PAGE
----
“Right now, the state of California is flying upside down,” said Silva in his half-hour discussion at Prevot’s restaurant in Brentwood. “The plane is loaded and going into a mountain and we can’t agree on which way to turn.”
According to Silva, the state’s budget crisis – underscored by a $42 billion deficit projected through June of 2010 – is the handiwork of former governor Gray Davis, a Democrat, who signed onto a plethora of social programs passed by a Democratic-controlled state legislature in the late 1990s when money was plentiful due to the high-tech boom.
When the dot-com industry imploded early in this decade, the state found itself without enough money to pay for all of the programs that had been passed. The recent economic meltdown has significantly exacerbated the problem.
“That’s why my (Republican) colleagues are saying, ‘We are not going for a tax increase; we have to see some cuts in the budget,’” said Silva. “That’s tough, because once a program is in place, people don’t want to give it up.”
There’s a lot of waste in state government, he said, citing an example of needing to add a shelf in his office. He went through government channels and was told, after waiting four weeks, that it would cost $420. Instead, he went to Home Depot and put up the shelf himself at a cost of $17.
Silva faulted Gov. Arnold Schwarzenegger for not following through on his promise when he was elected to “blow up the boxes” of state government.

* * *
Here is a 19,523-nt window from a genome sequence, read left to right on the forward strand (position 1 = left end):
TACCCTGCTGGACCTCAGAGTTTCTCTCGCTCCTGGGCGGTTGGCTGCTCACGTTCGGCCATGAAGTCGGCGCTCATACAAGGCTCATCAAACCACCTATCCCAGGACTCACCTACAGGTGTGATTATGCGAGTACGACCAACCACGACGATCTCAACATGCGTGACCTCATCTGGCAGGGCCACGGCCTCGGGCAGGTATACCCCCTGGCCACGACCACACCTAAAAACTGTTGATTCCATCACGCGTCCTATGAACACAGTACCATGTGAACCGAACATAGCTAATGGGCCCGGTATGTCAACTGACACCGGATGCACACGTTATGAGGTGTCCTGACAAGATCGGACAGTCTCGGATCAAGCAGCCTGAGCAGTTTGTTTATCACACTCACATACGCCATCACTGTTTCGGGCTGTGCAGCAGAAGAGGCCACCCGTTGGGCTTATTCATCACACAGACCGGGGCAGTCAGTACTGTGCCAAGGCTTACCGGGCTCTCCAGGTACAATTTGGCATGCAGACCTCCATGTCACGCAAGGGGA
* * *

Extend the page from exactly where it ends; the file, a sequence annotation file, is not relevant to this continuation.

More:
“We haven’t made any cuts,” said Silva. “We haven’t cut the waste out of our budget. I had a meeting with Gov. Schwarzenegger and brought up the shelf. I said, ‘I met you three years ago and you told me that your number-one priority is to cut the waste in the budget.’ I said, ‘I have been here two years and haven’t seen any cuts at all.’ He wouldn’t make eye contact with me.
“I cannot support raising taxes when we have waste in our budget. I would like to see the state legislature set up priorities in the budget the same way you set up your priorities in your budget at home.”
Silva said the top priorities for funding should be public safety, education, health and transportation. The lowest priorities should be items like the $90 million spent every year “on a train to nowhere,” the $12 million the state gives to small counties to neuter dogs and money spent to train union representatives.
He criticized the recent move by Democratic legislators to attempt to skirt the requirement to get two-thirds approval for tax increases by instead calling them fees. “Your billfold doesn’t know the difference between a tax and a fee,” he said.
Silva said many of the Democrats’ proposed tax hikes may be counterproductive. Raising the sales tax would further hurt the already ailing retail industry. Raising the income tax would result in more of the rich buying apartments in Florida (which does not have an income tax) and declaring them their primary residences. Raising business taxes would result in more businesses fleeing to other states, taking their jobs with them.
Silva could not predict how it will all play out as budget negotiations continue in a highly partisan legislature.
“Democrats want more taxes and Republicans want more cuts,” he said. “In my desk on the floor (of the Assembly) I have a toothbrush and toothpaste, because they could lock us down. We are on call. They can lock the door and we have to stay there. Maybe that’s what it will take. I don’t know.”
At the end of his talk, Silva was presented with a bag of goodies that included a bottle of alcohol. “I might need that,” he said with a smile.